How Ovens Work:
The standard oven is normally a straight forward appliance to operate and maintain. It contains large resistor wires that are capable of generating substantial amounts of heat. These wires are usually nichrome with ceramic insulation. In an oven, an electrical current flows through the wiring and the selector switch, then through the thermostat and finally through the elements, which are also known as resistor wires.
Typically, there are two sets of elements inside the oven. The top element is used for broiling food and the lower element is used for baking. In some models, the bake and broil element are employed at the same time when heating the oven.
Unlike a stove or cook top, an oven's temperature is controlled by a thermostat. The thermostat regulates the temperature within the unit by turning the elements on and off as determined by the settings chosen on the oven selector switch and the temperature control dial.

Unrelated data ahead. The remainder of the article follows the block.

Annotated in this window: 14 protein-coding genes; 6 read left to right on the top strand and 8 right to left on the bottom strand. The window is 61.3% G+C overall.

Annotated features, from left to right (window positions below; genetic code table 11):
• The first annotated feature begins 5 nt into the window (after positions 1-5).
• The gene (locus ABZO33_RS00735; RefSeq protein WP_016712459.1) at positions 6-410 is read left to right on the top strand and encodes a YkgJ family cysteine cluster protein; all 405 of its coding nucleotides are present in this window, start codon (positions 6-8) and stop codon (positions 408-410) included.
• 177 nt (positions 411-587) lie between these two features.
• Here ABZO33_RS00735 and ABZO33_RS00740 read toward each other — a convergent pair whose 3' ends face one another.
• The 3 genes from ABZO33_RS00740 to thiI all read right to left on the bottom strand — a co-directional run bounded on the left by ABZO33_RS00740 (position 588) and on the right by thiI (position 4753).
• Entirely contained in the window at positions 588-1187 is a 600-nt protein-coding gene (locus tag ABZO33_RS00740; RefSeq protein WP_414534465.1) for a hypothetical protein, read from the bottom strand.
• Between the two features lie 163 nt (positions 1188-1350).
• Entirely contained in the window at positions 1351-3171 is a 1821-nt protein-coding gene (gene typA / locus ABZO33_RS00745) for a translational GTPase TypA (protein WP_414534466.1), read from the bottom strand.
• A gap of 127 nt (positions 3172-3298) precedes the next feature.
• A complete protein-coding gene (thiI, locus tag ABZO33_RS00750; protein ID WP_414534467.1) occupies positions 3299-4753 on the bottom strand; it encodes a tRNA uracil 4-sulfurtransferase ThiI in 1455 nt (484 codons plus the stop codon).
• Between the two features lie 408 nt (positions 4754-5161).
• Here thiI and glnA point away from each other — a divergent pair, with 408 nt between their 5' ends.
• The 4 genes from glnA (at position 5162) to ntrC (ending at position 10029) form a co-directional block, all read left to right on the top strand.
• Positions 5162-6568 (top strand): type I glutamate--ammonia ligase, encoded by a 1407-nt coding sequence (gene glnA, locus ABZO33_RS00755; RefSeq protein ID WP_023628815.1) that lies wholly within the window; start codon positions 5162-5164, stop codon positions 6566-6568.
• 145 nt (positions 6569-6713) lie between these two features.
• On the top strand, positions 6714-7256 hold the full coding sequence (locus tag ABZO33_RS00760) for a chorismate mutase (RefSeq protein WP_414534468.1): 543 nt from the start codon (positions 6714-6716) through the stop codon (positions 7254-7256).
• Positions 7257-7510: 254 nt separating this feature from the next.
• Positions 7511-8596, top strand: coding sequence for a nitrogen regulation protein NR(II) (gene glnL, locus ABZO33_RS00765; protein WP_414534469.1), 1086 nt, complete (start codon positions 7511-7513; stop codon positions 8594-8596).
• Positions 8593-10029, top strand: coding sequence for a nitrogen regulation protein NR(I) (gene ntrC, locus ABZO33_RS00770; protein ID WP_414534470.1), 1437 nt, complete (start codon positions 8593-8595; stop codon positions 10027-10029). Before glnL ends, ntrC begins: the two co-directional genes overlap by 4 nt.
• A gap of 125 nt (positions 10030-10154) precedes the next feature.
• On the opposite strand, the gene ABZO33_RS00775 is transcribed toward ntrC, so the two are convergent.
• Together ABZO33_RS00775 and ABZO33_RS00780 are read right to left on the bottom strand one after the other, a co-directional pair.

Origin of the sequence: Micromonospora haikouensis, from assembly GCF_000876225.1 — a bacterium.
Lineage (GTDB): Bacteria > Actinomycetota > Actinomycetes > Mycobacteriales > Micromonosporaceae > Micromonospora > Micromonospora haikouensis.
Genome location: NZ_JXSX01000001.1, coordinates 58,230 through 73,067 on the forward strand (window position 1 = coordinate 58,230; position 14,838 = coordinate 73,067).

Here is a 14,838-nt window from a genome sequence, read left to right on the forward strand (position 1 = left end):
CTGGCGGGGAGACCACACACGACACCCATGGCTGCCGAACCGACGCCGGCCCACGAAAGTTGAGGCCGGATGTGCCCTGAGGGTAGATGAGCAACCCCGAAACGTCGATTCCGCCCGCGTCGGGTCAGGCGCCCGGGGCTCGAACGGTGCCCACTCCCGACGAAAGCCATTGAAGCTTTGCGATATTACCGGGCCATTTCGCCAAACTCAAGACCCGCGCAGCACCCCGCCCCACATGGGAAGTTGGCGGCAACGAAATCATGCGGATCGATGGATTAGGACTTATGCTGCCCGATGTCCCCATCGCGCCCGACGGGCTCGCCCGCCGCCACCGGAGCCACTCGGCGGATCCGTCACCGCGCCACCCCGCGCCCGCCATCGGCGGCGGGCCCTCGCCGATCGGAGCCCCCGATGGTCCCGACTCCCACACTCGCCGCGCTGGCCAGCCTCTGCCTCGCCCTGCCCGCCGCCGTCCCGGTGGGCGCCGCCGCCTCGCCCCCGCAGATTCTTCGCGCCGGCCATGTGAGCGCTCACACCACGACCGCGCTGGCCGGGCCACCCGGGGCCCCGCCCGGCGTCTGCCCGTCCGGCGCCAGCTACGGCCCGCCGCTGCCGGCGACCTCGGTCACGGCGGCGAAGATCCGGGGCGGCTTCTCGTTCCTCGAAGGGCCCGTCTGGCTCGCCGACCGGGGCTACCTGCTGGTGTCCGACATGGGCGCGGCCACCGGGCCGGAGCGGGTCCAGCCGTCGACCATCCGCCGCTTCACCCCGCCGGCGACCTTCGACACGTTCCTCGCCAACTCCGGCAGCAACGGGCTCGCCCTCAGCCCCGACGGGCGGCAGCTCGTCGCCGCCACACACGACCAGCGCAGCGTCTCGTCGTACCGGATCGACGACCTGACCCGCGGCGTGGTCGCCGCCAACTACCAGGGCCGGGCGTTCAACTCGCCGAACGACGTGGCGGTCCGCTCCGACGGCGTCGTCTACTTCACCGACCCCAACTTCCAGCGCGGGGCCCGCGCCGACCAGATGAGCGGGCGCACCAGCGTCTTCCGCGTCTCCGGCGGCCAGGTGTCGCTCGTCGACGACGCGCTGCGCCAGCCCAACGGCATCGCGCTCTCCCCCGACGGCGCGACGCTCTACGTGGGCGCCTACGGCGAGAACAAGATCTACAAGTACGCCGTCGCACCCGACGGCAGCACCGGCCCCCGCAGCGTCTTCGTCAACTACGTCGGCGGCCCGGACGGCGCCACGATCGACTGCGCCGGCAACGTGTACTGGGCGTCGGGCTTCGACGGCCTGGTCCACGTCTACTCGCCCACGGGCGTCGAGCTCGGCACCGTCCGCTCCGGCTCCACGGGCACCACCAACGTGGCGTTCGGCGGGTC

A few notes when working with your oven:
- Always follow your instruction manual when servicing your oven.
- When using the broil feature of your oven, leave the door ajar.
- Avoid using aluminum foil on the bottom of the oven or on the racks. Doing so can block the natural flow of heat through the oven and result in reduced performance.
REMEMBER YOU ARE WORKING WITH 220 VOLTS - USE EXTREME CAUTION!!!